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Appeals court upholds Trump administration's expansion of short-term health plans

The US District Court of Appeals for the District of Columbia on Friday upheld the Trump administration's expansion of controversial short-term health plans,...

Posted: Jul 17, 2020 4:06 PM
Updated: Jul 17, 2020 6:00 PM

The US District Court of Appeals for the District of Columbia on Friday upheld the Trump administration's expansion of controversial short-term health plans, many of which are being sold as a less expensive alternative to Obamacare policies.

The lawsuit, brought by a coalition of nonprofit insurers that sell plans on the Affordable Care Act exchanges and by patient assistance groups, centers on the administration extending the duration of short-term plans to just under one year, instead of three months. The rule, which was issued in 2018, stems from an executive order President Donald Trump signed the year before.

Short-term plans, which have been available for years and were originally designed to fill a temporary gap in coverage, are typically cheaper than Obamacare policies. But that's because they are allowed to exclude those with pre-existing conditions and to base rates on an applicant's medical history, unlike Obamacare plans.

Opponents of these policies say they could hurt patients who need coverage and could roil the Affordable Care Act markets by drawing healthier consumers away from the exchanges and pushing up the premiums for those who remain.

But in a 2-to-1 decision, the appeals court said it was not convinced by the arguments that the rule expanding short-term plans is contrary to law and arbitrary and capricious.

'To be sure, Congress hoped that most individuals would purchase ACA-compliant plans as their primary insurance, and it provided incentives to encourage them to do so. But it did not foreclose other options,' Judges Thomas Griffith and Gregory Katsas, who upheld the rule, wrote in their decision.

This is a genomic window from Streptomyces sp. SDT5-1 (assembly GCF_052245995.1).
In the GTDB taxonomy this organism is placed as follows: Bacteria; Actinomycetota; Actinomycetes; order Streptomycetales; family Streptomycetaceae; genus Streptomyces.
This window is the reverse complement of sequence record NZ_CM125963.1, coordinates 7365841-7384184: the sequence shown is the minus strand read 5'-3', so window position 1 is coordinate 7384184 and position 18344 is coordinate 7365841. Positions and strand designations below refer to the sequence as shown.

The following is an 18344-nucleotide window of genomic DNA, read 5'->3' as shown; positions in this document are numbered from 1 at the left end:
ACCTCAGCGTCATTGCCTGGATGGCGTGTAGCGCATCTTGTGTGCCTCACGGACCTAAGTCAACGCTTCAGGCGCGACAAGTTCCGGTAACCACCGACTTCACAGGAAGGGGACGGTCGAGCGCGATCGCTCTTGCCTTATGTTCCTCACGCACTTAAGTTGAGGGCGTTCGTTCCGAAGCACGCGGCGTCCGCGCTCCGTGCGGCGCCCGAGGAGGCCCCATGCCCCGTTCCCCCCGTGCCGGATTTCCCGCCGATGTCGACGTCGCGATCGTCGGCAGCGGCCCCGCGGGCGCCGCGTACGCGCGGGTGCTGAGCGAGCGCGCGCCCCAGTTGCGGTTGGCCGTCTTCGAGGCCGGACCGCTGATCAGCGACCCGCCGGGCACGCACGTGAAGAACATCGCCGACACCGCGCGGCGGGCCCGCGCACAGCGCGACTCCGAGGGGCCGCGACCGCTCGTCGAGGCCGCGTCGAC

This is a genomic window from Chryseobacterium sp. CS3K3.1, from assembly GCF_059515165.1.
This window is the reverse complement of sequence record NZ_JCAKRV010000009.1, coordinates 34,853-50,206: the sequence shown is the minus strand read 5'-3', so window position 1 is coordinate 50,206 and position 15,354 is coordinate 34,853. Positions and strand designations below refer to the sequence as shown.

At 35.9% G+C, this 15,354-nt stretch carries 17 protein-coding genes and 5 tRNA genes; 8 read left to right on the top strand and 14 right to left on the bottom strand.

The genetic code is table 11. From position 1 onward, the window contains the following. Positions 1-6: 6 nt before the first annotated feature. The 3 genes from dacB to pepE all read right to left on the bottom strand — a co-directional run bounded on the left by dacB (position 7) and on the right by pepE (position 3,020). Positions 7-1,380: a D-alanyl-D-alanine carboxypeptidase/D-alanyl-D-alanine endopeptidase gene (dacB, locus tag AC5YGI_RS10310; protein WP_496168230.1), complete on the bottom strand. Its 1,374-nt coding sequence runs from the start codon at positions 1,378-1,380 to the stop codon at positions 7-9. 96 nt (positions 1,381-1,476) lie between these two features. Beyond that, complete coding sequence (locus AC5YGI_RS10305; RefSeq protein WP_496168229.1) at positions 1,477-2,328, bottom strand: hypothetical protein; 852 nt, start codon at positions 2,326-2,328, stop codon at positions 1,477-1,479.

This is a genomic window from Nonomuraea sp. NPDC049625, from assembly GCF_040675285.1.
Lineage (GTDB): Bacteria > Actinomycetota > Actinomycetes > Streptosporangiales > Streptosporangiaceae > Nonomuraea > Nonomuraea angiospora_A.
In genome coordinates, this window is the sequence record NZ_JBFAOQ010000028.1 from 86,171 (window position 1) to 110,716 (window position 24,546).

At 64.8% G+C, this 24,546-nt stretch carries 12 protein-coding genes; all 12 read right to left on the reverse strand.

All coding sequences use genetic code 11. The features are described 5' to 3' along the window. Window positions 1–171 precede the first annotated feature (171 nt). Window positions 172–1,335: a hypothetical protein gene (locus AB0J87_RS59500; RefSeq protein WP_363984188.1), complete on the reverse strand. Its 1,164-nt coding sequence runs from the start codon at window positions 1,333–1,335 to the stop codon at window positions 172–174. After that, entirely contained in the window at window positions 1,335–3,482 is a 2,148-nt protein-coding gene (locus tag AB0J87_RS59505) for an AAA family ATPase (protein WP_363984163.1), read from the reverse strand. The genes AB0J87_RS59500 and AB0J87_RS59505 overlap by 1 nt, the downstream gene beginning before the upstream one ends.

The dissenting judge, Judith Rogers, said the rule 'flies in the face' of Congress' plan for the Affordable Care Act 'by expanding a narrow statutory exemption beyond recognition to create an alternative market for primary health insurance that is exempt from the ACA's comprehensive coverage and fair access requirements.'

Margaret Murray, CEO of the Association for Community Affiliated Plans, the lead appellant, said the group will ask the full DC Circuit to hear the case.

'So long as junk insurance plans are permitted to compete directly with comprehensive, Affordable Care Act-compliant insurance plans, the health care protections of the ACA -- and the consumers who rely on them -- are in jeopardy,' she said in a statement.

The Democratic-led House Committee on Energy and Commerce last month released a nearly 200-page report that found enrollment in short-term plans increased by 600,000 last year to 3 million policyholders in nine companies examined. Also, these policies often leave people saddled with thousands of dollars in medical debt because they do not provide comprehensive coverage, the report said.

The Department of Health and Human Services called the ruling a major win.

'Thanks to the President's actions and today's decision, millions of Americans can have access to affordable, short-term insurance plans that may make sense for their needs,' said Michael Caputo, the agency's assistant secretary for public affairs.

A US District Court judge last July also upheld the rule.

The fate of the entire Affordable Care Act is now in the hands of the Supreme Court, which agreed to hear it in its next term. The Trump administration has sided with a coalition of Republican attorneys general, who argue that Congress' reduction of the individual mandate penalty to $0 has rendered the mandate unconstitutional. And invalidating it should bring down the entire law, including protections for people with preexisting conditions.

A federal appeals court in December agreed with a lower court ruling that the individual mandate is now unconstitutional, but the judges punted to the lower court the decision on whether that means the entire law must fall. The US District Court judge struck down the full law in December 2018.

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